missile missile

Wreckage of a building described as part of the Scientific Studies and Research Centre (SSRC) compound in the Barzeh district, north of Damascus, in a photo from April. Louai Beshara/AFP/Getty Images hide caption

toggle caption
Louai Beshara/AFP/Getty Images

U.S. Marines fire the Carl Gustav rocket system during live-fire training last October. With each firing, the shooter's brain is exposed to pulses of high pressure air emanating from the explosion that travel faster than the speed of sound. Sgt. Aaron Patterson/3rd Marine Division/DVIDS hide caption

toggle caption
Sgt. Aaron Patterson/3rd Marine Division/DVIDS

Report To Army Finds Blast From Some Weapons May Put Shooter's Brain At Risk

  • Download
  • <iframe src="https://www.npr.org/player/embed/606142634/606990298" width="100%" height="290" frameborder="0" scrolling="no" title="NPR embedded audio player">
  • Transcript

Honolulu attorney Michael Green, right, sits with his client, the former Hawaii Emergency Management Agency employee who sent a false missile alert to residents and visitors in Hawaii, left, during an interview with reporters on Feb. 2, 2018 in Honolulu. The ex-state employee says he's devastated about causing panic, but he believed it was a real attack at the time. Jennifer Sinco Kelleher/AP hide caption

toggle caption
Jennifer Sinco Kelleher/AP

Who Should Warn The Public Of Nuclear War?

  • Download
  • <iframe src="https://www.npr.org/player/embed/584688294/585299124" width="100%" height="290" frameborder="0" scrolling="no" title="NPR embedded audio player">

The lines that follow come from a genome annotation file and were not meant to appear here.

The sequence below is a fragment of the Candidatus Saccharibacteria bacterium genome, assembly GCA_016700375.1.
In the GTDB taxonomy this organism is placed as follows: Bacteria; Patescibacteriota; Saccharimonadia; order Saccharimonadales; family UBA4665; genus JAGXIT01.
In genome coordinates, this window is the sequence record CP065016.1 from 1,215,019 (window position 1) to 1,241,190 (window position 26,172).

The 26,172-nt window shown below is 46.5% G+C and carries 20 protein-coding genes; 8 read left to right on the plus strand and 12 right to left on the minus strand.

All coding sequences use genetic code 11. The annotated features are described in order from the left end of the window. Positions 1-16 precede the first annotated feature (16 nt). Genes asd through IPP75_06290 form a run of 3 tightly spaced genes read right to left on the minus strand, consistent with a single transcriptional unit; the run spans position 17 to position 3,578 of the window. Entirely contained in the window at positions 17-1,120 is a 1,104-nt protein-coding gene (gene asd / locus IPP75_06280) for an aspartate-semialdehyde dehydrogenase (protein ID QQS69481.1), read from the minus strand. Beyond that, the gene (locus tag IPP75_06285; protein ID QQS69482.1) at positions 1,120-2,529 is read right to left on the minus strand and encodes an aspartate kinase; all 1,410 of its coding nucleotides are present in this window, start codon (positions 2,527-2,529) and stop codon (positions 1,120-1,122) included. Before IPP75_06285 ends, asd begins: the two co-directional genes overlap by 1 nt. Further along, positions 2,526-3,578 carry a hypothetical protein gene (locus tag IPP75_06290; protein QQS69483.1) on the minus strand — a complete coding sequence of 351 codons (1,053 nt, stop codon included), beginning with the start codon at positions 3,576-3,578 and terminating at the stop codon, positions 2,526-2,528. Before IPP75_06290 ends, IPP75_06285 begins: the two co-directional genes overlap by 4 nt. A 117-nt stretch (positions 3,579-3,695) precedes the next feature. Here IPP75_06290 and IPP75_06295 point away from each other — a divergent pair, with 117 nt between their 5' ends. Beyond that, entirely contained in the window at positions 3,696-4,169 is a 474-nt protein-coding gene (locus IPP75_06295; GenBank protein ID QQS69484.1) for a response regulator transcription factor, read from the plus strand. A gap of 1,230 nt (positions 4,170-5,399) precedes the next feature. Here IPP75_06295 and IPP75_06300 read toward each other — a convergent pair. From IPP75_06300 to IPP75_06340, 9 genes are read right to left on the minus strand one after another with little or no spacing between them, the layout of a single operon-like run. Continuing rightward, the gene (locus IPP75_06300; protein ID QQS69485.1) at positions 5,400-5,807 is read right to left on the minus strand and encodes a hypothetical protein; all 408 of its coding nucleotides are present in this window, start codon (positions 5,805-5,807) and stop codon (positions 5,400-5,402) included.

• Transcript

A peregrine falcon in Germany. A new study finds the birds are able to dive at high speeds and catch moving prey using a mathematical principle that also guides missiles. Sebastian Willnow/AFP/Getty Images hide caption

toggle caption
Sebastian Willnow/AFP/Getty Images

Pedestrians walk in front of a large video screen in Tokyo broadcasting a news report about North Korea's latest missile test that passed over Japan early Friday morning. Toru Yamanaka /AFP/Getty Images hide caption

toggle caption
Toru Yamanaka /AFP/Getty Images

North Korea Fires Another Missile Over Japan

  • Download
  • <iframe src="https://www.npr.org/player/embed/551095592/551168946" width="100%" height="290" frameborder="0" scrolling="no" title="NPR embedded audio player">
  • Transcript

During a Saturday parade commemorating its founder's birthday, North Korea rolled out what appeared to be new intercontinental ballistic missiles. The country has been warned against having such weapons. Wong Maye-E/AP hide caption

toggle caption
Wong Maye-E/AP

North Korean soldiers in a mass military parade at Kim Il-Sung square in Pyongyang on Oct. 10, 2015. North Korea conducted its first missile test of the year Sunday morning. Ed Jones/AFP/Getty Images hide caption

toggle caption
Ed Jones/AFP/Getty Images

North Korea Test-Fires First Missile During Trump's Presidency

  • Download
  • <iframe src="https://www.npr.org/player/embed/514778665/514811267" width="100%" height="290" frameborder="0" scrolling="no" title="NPR embedded audio player">
  • Transcript